Tax minister Menno Snel has resigned ahead of a debate on the tax office child benefit scandal, saying he is no longer able to continue in the position.
Snel can only count on the support of the four coalition parties in parliament, after GroenLinks and the SGP withdrew their backing for the junior finance minister.
He has been under fire for the way the scandal has been handled since it broke. The decision to send victims heavily redacted files on their own personal position is regarded by many as the final straw.
Hundreds, possibly thousands, of parents were ordered to pay back benefits after tax office officials decided they had made fraudulent claims dating back to 2014. Last month a government committee said all the parents should be given compensation as well as having the benefits backdated.
Prime minister Mark Rutte said in a reaction that nobody doubted the effort Snel had put into finding a solution for the problem. ‘We are losing a very involved and skilled colleague and that is a real shame,’ he said.
‘The benefit problems have had a major impact on the people involved. It is the cabinet’s duty to come up with a short-term solution that does justice to everyone who has been affected.’
Snel, a member of the Liberal democratic party D66, is the third member of the government to stand down since the March 2017 general election.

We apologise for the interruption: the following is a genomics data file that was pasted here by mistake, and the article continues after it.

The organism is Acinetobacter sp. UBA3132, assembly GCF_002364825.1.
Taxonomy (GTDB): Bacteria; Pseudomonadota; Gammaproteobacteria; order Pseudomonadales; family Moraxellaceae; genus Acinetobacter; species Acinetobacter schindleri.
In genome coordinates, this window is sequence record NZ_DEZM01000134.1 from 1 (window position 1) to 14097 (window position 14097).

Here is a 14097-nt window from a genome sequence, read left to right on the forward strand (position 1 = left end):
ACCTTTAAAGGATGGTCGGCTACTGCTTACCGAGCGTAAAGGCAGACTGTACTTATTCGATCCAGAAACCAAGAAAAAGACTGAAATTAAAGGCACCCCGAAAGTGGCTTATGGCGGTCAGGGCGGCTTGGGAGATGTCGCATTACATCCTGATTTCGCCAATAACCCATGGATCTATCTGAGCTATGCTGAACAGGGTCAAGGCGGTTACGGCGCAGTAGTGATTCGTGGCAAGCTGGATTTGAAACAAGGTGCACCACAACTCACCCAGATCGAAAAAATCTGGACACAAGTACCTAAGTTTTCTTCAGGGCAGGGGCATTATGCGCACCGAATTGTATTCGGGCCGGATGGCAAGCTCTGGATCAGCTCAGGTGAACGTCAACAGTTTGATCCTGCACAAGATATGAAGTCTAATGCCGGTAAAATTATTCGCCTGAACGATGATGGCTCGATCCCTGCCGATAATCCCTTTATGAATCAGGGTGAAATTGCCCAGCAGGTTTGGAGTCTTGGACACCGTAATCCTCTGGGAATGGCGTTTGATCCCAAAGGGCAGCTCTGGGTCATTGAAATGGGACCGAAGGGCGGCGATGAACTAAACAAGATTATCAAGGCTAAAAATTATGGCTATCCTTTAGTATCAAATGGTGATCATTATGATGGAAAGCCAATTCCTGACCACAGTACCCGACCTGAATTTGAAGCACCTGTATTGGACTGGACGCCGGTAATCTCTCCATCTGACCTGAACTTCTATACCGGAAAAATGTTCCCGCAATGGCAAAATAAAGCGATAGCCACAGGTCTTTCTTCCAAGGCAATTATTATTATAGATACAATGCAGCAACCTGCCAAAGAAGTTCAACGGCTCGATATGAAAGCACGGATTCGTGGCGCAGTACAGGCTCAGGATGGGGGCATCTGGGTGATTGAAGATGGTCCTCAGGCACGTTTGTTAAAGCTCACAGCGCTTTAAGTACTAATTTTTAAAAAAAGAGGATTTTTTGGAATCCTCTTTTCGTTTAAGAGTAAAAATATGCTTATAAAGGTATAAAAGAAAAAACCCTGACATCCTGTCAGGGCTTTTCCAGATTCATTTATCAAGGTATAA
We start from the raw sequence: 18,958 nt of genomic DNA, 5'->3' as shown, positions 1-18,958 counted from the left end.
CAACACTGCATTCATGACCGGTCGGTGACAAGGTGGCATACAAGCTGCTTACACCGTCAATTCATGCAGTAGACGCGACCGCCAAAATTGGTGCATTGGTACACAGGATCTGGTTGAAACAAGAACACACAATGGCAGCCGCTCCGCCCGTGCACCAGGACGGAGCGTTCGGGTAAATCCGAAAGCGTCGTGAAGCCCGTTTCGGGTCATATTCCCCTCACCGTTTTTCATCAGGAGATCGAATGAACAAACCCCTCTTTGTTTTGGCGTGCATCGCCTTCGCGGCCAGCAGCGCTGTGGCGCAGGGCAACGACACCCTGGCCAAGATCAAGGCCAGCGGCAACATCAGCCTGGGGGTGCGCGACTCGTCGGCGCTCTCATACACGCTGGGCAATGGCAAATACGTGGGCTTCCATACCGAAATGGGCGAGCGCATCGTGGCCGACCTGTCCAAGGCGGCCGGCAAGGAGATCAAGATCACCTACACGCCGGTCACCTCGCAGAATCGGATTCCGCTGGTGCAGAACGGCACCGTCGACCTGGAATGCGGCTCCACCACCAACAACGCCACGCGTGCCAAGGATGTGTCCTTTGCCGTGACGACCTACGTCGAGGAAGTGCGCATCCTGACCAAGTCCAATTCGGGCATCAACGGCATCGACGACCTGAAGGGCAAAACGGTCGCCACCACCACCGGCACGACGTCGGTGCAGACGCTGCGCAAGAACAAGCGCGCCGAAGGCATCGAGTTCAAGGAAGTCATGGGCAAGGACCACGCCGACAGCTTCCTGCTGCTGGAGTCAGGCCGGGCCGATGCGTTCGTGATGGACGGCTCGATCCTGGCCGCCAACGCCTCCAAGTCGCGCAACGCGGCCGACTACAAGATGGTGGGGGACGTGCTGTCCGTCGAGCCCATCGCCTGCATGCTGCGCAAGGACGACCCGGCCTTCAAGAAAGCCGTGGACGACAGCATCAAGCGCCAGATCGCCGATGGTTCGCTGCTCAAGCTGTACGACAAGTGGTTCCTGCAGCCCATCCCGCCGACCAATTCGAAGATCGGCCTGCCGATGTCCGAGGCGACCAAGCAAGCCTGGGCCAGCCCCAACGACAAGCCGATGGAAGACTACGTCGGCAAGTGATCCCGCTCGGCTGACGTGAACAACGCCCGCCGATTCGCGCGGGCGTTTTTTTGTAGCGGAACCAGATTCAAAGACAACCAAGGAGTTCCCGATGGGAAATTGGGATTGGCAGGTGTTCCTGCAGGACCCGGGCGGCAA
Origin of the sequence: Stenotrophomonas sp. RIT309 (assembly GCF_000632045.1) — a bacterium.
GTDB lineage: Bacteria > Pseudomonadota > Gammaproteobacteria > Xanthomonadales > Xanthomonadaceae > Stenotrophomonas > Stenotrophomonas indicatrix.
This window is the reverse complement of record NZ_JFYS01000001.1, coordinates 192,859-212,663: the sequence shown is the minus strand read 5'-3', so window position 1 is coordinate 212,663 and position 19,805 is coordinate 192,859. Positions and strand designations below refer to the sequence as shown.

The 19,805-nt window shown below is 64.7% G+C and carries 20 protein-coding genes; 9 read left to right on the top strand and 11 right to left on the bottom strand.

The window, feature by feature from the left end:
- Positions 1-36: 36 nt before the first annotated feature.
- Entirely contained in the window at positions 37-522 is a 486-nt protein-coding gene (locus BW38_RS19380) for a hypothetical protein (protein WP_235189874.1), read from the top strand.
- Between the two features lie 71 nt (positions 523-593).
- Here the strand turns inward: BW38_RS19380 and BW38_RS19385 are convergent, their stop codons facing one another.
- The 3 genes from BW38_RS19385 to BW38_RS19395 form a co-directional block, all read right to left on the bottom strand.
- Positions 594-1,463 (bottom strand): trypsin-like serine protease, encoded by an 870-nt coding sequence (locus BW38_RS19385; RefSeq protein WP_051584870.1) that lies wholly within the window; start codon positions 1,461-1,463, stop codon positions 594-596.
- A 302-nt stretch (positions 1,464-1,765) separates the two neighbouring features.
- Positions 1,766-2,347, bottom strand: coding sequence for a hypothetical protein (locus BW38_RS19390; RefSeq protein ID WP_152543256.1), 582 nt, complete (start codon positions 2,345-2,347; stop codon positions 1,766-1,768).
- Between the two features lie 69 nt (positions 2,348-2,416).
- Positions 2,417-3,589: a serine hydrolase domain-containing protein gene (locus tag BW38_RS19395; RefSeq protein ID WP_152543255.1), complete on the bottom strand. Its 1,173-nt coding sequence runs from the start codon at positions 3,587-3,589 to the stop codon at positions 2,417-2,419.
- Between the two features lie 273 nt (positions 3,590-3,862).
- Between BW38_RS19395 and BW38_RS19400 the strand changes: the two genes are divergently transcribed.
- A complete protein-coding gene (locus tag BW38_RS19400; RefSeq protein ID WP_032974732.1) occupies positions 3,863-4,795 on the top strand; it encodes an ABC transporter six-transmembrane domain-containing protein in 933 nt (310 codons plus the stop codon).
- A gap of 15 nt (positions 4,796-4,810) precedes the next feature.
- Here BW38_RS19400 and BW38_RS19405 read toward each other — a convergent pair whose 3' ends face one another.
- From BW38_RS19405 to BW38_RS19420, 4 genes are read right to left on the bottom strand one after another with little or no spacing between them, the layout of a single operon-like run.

Foreign minister Halbe Zijlstra (VVD) quit after it emerged he had lied about being at a meeting where Vladimir Putin supposedly set out his plans for a ‘Greater Russia’.
Earlier this year, junior justice minister Mark Harbers stood down following the publication of a report about crime involving refugees, in which figures about the number of refugees suspected of violent crimes were ‘hidden’.
Thank you for donating to DutchNews.nl
The DutchNews.nl team would like to thank all the generous readers who have made a donation in recent weeks. Your financial support has helped us to expand our coverage of the coronavirus crisis into the evenings and weekends and make sure you are kept up to date with the latest developments.
DutchNews.nl has been free for 14 years, but without the financial backing of our readers, we would not be able to provide you with fair and accurate news and features about all things Dutch. Your contributions make this possible.